Privacy, Cyber Risk & Data Security Federal Issues Biden Of Interest to Non-US Persons Fintech

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  • CFPB highlights problems with cash-benefit programs

    Federal Issues

    On March 1, the CFPB released an Issue Spotlight exploring the challenges that recipients of public benefits programs offering cash assistance face when accessing funds through financial products or services. According to the report, financial products used to deliver public benefits, such as Social Security and unemployment compensation, are delivered through various methods—particularly prepaid cards—that may subject consumers to high fees and reduce the amount of funds the individual is able to receive.

    The Bureau noted that some prepaid cards charge numerous fees that cut away at a consumer’s available funds. According to the Federal Reserve, $1.3 billion in transaction fees (including maintenance, balance inquiry, customer service, or ATM fees) were collected by prepaid card administrators in 2020. The report also found that due to significant variations in program structure and delivery at the state and county level, the amount and types of fees charged to access cash assistance vary. Additionally, inadequate and untimely customer service often prevents consumers from being able to correct problems with their accounts or access funds, the report said. Consumers highlighted concerns such as having inadequate protections against unauthorized transfers, paying high costs to replace a card, and experiencing insufficient or hypersensitive fraud filters that cause delays and account freezing. The report also flagged concerns about consumers being told to use a prepaid card issued by a particular financial institution, rather than being allowed to deposit funds into an account at an institution of their choice, thereby limiting competition.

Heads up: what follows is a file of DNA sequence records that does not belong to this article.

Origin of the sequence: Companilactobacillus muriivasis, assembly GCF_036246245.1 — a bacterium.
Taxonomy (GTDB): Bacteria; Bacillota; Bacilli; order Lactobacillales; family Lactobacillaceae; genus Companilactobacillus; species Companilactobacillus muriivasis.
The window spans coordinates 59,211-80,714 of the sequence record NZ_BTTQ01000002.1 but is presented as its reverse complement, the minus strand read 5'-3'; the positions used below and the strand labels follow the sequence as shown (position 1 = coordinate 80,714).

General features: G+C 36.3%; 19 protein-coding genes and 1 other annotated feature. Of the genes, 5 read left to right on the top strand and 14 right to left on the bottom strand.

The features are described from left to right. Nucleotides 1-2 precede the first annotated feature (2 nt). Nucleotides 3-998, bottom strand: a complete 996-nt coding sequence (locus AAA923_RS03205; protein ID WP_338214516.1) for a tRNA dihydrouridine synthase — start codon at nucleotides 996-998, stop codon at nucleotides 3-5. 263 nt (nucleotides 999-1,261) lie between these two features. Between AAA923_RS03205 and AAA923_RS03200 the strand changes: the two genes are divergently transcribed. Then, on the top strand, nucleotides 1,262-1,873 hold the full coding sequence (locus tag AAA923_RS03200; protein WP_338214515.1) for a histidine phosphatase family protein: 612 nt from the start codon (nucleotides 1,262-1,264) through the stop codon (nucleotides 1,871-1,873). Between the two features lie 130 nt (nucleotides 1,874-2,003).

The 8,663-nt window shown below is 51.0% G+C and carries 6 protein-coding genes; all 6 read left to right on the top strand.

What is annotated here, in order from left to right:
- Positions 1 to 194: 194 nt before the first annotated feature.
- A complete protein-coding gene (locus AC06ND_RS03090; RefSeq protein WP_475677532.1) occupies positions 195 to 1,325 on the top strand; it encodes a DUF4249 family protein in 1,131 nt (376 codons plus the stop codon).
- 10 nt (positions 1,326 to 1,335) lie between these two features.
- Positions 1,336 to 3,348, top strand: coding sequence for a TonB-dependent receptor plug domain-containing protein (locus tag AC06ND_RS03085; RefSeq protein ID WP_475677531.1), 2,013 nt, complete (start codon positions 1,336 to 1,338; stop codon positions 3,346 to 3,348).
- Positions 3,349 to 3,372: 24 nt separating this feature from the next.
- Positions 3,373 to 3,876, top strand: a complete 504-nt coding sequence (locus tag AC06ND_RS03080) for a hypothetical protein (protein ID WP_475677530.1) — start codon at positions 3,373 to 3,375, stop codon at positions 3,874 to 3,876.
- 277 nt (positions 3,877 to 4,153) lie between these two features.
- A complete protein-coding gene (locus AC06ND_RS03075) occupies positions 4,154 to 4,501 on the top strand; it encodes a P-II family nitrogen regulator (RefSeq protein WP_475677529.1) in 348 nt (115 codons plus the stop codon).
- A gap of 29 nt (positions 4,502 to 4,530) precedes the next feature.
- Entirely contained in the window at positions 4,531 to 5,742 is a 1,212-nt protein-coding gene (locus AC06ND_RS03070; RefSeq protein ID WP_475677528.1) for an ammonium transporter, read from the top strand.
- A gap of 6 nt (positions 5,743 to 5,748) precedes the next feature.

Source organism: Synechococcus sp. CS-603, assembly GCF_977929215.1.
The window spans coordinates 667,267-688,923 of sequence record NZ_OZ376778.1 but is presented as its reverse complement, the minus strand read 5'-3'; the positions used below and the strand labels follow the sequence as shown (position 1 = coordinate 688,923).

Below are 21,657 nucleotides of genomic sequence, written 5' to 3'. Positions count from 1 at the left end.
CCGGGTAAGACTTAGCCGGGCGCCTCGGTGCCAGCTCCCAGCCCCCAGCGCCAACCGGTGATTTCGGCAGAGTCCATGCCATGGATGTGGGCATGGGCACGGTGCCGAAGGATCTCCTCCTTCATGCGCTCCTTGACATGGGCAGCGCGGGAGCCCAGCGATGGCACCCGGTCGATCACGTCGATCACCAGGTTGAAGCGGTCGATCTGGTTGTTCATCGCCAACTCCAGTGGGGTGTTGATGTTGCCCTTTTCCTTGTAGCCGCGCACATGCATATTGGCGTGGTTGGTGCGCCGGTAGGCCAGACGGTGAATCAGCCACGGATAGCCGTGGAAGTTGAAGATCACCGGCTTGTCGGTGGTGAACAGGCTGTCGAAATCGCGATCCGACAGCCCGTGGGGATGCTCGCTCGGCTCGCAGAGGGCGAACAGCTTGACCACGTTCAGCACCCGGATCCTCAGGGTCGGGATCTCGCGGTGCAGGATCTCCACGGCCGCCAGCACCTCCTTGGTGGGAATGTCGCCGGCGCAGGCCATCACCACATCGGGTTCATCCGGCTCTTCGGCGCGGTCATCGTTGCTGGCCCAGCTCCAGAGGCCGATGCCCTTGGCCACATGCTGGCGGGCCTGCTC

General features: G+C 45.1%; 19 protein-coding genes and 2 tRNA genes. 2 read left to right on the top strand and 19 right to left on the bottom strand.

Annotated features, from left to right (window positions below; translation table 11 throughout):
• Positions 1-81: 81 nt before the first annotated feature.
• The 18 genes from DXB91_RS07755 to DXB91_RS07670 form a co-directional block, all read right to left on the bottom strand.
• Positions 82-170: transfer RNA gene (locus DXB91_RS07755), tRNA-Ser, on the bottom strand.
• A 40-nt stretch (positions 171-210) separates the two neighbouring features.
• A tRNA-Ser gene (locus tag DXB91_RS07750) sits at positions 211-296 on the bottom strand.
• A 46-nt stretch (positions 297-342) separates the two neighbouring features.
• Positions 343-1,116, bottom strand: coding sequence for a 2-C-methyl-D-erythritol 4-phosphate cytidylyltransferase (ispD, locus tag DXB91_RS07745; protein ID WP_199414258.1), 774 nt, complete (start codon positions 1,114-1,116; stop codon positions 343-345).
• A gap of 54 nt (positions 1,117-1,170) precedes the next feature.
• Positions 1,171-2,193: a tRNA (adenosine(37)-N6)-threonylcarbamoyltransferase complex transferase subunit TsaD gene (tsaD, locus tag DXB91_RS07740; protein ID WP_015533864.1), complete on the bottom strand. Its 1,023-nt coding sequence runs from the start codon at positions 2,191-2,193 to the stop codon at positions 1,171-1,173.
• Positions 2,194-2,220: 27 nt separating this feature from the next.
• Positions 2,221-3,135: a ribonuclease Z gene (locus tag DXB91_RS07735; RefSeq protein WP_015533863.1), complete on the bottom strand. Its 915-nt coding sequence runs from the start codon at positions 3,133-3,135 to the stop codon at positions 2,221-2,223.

The Bureau said it will continue to monitor and take action against entities who violate federal consumer financial protection laws and will share the report’s findings with federal and state agencies that administer public benefits programs.

    Federal Issues CFPB Consumer Finance Cash Assistance Programs Fees Prepaid Cards

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  • DOJ announces $9 million redlining settlement with Ohio bank

    Federal Issues

    On February 28, the DOJ announced a settlement with an Ohio-based bank to resolve allegations that the bank engaged in a pattern or practice of lending discrimination by engaging in “redlining” in the Columbus metropolitan area. The DOJ’s complaint claimed that from at least 2015 to 2021, the bank failed to provide mortgage lending services to Black and Hispanic neighborhoods in the Columbus area. The DOJ also alleged that all of the bank’s branches were concentrated in majority-white neighborhoods, and that the bank did not take meaningful measures to compensate for not having a physical presence in majority-Black and Hispanic communities.

    Under the proposed consent order, the bank will, among other things, (i) invest a minimum of $7.75 million in a loan subsidy fund for majority-Black and Hispanic neighborhoods in the Columbus area to increase access to credit for home mortgage, improvement, and refinance loans, and home equity loans and lines of credit; (ii) invest $750,000 to go towards outreach, advertising, consumer financial education, and credit counseling initiatives; (iii) invest $500,000 to be spent in developing community partnerships to expand access to residential mortgage credit  for Black and Hispanic consumers; (iv) establish one new branch and one new mortgage loan production office in majority-Black and Hispanic neighborhoods in the Columbus area (the bank must “ensure that a minimum of four mortgage lenders, at least one of whom is Spanish-speaking, are assigned to serve these neighborhoods” and employ a full-time community development officer to oversee lending in these neighborhoods); and (v) conduct a community credit needs assessment to identify financial services needs in majority-Black and Hispanic census tracts in the Columbus area. The announcement cited the bank’s cooperation with the DOJ to remedy the identified redlining concerns.

    Federal Issues DOJ Discrimination Redlining Fair Lending Enforcement Settlement Consumer Finance